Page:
I don’t think that those wishing to become Pre-K – 12 teachers should have to take a standardized test to become a teacher. If a person did not graduate with a degree in Education or in a specific content area, the individual should be able to simply take the necessary coursework and then become a teacher. A standardized test does not help us to see if a prospective teacher can teach. People can master knowledge on a test, but that does not mean that they can teach. If there is a desire to evaluate a prospective teacher beyond the coursework that he or she has taken, then we should seek more evaluative measures that assess his or her actual teaching performance rather than what he or she can or cannot accomplish on a standardized test.
One test I have found to be nothing but a scam is the Georgia Assessments for the Certification of Educators (GACE). This test is preventing so many new good teachers from being able to enter into the teaching profession because of this poorly constructed test. If you don’t pass the test, you never get any feedback about what you missed and you get the same test each time. This test is simply a get rich scheme for the state of Georgia.
The No Child Left Behind Act of 2001 needs to be eliminated too. It’s simply an unfunded mandate that does not provide teachers and administrators with the financial resources they need to improve their schools and student academic achievement. With all of the problems with the No Child Left Behind Act of 2001, it puts too much additional stress on teachers who already don’t have the resources they need to improve student academic achievement.
We need to be doing everything that we can do to get new teachers into the classroom who have demonstrated a strong commitment to entering into the profession by completing the necessary coursework, which includes student teaching. Let’s abolish all of these standardized tests that are preventing quality teachers from helping us to fulfill the mission of a high quality education for all. I really don’t understand why we are putting so much investment in a test to certify teachers to teach when they have devoted a significant amount of time in college to becoming a teacher. It looks like we have more faith in a test than we have in four years of college education.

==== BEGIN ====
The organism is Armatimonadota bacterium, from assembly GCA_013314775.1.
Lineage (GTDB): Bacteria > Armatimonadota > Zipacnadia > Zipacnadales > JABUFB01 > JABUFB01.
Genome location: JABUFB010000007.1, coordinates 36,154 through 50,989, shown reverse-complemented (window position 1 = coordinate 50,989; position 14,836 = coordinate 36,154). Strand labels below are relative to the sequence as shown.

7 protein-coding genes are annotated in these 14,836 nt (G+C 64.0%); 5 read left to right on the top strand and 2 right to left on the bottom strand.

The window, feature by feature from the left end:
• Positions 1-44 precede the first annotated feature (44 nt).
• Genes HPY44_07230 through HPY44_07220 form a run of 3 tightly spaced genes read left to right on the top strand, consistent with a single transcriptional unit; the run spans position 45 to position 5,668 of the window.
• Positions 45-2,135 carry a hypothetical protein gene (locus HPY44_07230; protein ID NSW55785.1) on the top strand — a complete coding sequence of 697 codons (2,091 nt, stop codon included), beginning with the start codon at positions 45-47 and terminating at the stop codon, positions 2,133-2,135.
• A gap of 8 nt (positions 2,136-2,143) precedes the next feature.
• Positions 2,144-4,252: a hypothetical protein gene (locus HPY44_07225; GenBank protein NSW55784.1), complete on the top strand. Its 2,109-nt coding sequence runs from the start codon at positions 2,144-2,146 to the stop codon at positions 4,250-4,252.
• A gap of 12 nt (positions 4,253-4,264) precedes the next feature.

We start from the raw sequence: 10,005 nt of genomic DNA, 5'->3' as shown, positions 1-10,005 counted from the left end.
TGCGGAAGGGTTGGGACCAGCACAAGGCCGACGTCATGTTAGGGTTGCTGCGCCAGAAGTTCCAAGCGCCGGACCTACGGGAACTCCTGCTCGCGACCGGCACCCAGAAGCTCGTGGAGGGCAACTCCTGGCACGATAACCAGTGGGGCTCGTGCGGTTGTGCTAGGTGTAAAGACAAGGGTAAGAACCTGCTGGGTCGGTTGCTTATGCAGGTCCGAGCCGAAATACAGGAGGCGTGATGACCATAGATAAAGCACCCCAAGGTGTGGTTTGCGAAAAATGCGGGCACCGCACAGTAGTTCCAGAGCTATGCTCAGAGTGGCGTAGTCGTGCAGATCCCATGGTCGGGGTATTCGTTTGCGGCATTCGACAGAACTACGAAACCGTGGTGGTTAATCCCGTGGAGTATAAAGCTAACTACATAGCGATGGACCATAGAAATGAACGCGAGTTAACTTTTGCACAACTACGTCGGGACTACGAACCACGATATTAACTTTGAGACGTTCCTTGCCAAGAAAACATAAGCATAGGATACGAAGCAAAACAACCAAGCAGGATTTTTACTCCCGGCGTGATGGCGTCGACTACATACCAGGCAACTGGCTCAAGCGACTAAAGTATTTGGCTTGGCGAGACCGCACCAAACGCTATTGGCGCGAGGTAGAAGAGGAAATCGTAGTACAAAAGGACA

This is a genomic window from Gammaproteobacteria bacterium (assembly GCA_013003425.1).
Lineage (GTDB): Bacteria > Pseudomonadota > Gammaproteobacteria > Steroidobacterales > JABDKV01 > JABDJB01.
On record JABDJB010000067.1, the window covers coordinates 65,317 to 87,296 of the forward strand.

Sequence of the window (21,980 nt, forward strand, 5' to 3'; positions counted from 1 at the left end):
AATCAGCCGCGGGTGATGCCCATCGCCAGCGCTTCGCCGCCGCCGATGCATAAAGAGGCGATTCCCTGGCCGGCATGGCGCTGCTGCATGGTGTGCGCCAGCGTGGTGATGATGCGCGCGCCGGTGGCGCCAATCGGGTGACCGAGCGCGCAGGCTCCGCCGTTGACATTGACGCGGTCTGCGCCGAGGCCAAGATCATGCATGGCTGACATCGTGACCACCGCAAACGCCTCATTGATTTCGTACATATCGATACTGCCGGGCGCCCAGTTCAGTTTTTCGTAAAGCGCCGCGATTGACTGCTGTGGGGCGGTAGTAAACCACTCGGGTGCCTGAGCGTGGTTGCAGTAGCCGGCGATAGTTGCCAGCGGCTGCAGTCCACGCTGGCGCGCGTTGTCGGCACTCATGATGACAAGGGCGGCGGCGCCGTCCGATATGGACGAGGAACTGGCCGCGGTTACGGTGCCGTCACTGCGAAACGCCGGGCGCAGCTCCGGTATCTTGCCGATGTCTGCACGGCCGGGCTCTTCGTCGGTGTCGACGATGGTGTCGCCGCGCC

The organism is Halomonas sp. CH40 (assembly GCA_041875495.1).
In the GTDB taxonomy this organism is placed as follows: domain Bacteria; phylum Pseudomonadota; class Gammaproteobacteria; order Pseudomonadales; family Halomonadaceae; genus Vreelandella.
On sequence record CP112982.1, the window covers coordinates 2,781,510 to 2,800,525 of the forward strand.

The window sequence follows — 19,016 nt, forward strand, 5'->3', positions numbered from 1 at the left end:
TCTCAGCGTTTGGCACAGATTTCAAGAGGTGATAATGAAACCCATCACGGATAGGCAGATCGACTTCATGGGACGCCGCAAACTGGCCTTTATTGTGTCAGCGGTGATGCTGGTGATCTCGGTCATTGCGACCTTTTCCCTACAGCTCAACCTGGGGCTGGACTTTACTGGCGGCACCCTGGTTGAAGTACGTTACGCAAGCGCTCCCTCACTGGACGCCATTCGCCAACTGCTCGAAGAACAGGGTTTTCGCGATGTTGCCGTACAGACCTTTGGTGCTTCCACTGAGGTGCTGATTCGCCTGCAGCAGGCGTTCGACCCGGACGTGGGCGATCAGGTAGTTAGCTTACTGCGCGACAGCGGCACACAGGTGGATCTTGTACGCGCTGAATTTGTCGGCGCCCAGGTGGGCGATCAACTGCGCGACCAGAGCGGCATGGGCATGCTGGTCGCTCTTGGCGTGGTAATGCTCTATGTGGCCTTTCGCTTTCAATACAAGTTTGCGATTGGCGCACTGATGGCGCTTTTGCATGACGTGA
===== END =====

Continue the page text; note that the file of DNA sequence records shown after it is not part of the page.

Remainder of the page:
I would like to thank all of our teachers for doing such a great job. You are truly not paid what you should be paid. I applaud all of those prospective teachers who are still committed to joining such a noble profession. When you are considering your votes for politicians in the mid-term elections, be sure to find out what they have planned to improve education in America, and be sure to ask them what they will do to make it better for new teachers to enter into the profession.
Antonio Maurice Daniels
University of Wisconsin-Madison